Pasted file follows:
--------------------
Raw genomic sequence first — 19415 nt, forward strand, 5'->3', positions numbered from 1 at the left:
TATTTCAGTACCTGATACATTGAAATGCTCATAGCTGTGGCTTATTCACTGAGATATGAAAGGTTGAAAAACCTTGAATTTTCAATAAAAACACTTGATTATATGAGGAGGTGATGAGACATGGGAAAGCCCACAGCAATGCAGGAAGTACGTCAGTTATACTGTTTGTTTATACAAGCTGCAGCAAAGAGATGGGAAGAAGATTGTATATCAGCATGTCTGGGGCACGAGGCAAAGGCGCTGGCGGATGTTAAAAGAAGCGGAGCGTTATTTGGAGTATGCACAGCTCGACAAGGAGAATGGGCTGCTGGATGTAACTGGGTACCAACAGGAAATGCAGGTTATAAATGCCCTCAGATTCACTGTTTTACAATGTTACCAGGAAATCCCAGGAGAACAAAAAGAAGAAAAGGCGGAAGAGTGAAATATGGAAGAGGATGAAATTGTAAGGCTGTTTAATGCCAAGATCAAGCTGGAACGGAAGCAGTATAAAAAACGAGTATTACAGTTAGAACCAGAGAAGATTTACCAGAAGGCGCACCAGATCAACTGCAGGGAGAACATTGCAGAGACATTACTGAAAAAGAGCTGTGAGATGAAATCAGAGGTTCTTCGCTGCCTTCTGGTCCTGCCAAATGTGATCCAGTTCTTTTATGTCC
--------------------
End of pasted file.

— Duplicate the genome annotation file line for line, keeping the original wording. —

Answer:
Raw genomic sequence first — 19415 nt, forward strand, 5'->3', positions numbered from 1 at the left:
TATTTCAGTACCTGATACATTGAAATGCTCATAGCTGTGGCTTATTCACTGAGATATGAAAGGTTGAAAAACCTTGAATTTTCAATAAAAACACTTGATTATATGAGGAGGTGATGAGACATGGGAAAGCCCACAGCAATGCAGGAAGTACGTCAGTTATACTGTTTGTTTATACAAGCTGCAGCAAAGAGATGGGAAGAAGATTGTATATCAGCATGTCTGGGGCACGAGGCAAAGGCGCTGGCGGATGTTAAAAGAAGCGGAGCGTTATTTGGAGTATGCACAGCTCGACAAGGAGAATGGGCTGCTGGATGTAACTGGGTACCAACAGGAAATGCAGGTTATAAATGCCCTCAGATTCACTGTTTTACAATGTTACCAGGAAATCCCAGGAGAACAAAAAGAAGAAAAGGCGGAAGAGTGAAATATGGAAGAGGATGAAATTGTAAGGCTGTTTAATGCCAAGATCAAGCTGGAACGGAAGCAGTATAAAAAACGAGTATTACAGTTAGAACCAGAGAAGATTTACCAGAAGGCGCACCAGATCAACTGCAGGGAGAACATTGCAGAGACATTACTGAAAAAGAGCTGTGAGATGAAATCAGAGGTTCTTCGCTGCCTTCTGGTCCTGCCAAATGTGATCCAGTTCTTTTATGTCC